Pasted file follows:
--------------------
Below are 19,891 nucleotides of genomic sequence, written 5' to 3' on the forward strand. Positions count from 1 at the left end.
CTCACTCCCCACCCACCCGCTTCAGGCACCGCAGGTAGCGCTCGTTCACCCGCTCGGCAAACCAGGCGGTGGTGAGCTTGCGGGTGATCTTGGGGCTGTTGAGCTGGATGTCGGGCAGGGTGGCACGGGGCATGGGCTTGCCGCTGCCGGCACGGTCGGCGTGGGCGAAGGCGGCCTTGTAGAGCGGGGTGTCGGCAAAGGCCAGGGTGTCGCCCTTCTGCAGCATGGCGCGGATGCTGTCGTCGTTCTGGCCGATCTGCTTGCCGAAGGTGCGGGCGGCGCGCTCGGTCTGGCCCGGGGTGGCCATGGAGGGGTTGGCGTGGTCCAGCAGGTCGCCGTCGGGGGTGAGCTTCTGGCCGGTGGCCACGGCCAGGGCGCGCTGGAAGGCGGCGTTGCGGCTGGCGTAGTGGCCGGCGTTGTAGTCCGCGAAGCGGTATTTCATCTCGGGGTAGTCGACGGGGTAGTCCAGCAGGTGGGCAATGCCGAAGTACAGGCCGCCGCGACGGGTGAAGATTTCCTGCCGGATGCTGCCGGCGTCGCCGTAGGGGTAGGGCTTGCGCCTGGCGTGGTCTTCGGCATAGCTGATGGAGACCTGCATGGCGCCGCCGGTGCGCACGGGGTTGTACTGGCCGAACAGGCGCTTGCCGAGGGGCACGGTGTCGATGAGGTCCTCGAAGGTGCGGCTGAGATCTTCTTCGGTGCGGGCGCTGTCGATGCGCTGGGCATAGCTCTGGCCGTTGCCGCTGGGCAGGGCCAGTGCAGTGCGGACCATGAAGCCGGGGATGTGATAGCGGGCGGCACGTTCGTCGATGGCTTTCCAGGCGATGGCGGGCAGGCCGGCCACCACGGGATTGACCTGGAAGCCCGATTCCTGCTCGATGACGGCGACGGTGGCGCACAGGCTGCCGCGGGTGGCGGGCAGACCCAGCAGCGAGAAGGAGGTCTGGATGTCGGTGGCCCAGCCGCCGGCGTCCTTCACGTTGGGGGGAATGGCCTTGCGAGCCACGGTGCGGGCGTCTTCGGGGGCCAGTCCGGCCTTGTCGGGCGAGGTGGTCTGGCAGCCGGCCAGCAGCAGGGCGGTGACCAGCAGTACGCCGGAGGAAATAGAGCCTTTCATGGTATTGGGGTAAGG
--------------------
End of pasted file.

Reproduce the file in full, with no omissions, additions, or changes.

Below are 19,891 nucleotides of genomic sequence, written 5' to 3' on the forward strand. Positions count from 1 at the left end.
CTCACTCCCCACCCACCCGCTTCAGGCACCGCAGGTAGCGCTCGTTCACCCGCTCGGCAAACCAGGCGGTGGTGAGCTTGCGGGTGATCTTGGGGCTGTTGAGCTGGATGTCGGGCAGGGTGGCACGGGGCATGGGCTTGCCGCTGCCGGCACGGTCGGCGTGGGCGAAGGCGGCCTTGTAGAGCGGGGTGTCGGCAAAGGCCAGGGTGTCGCCCTTCTGCAGCATGGCGCGGATGCTGTCGTCGTTCTGGCCGATCTGCTTGCCGAAGGTGCGGGCGGCGCGCTCGGTCTGGCCCGGGGTGGCCATGGAGGGGTTGGCGTGGTCCAGCAGGTCGCCGTCGGGGGTGAGCTTCTGGCCGGTGGCCACGGCCAGGGCGCGCTGGAAGGCGGCGTTGCGGCTGGCGTAGTGGCCGGCGTTGTAGTCCGCGAAGCGGTATTTCATCTCGGGGTAGTCGACGGGGTAGTCCAGCAGGTGGGCAATGCCGAAGTACAGGCCGCCGCGACGGGTGAAGATTTCCTGCCGGATGCTGCCGGCGTCGCCGTAGGGGTAGGGCTTGCGCCTGGCGTGGTCTTCGGCATAGCTGATGGAGACCTGCATGGCGCCGCCGGTGCGCACGGGGTTGTACTGGCCGAACAGGCGCTTGCCGAGGGGCACGGTGTCGATGAGGTCCTCGAAGGTGCGGCTGAGATCTTCTTCGGTGCGGGCGCTGTCGATGCGCTGGGCATAGCTCTGGCCGTTGCCGCTGGGCAGGGCCAGTGCAGTGCGGACCATGAAGCCGGGGATGTGATAGCGGGCGGCACGTTCGTCGATGGCTTTCCAGGCGATGGCGGGCAGGCCGGCCACCACGGGATTGACCTGGAAGCCCGATTCCTGCTCGATGACGGCGACGGTGGCGCACAGGCTGCCGCGGGTGGCGGGCAGACCCAGCAGCGAGAAGGAGGTCTGGATGTCGGTGGCCCAGCCGCCGGCGTCCTTCACGTTGGGGGGAATGGCCTTGCGAGCCACGGTGCGGGCGTCTTCGGGGGCCAGTCCGGCCTTGTCGGGCGAGGTGGTCTGGCAGCCGGCCAGCAGCAGGGCGGTGACCAGCAGTACGCCGGAGGAAATAGAGCCTTTCATGGTATTGGGGTAAGG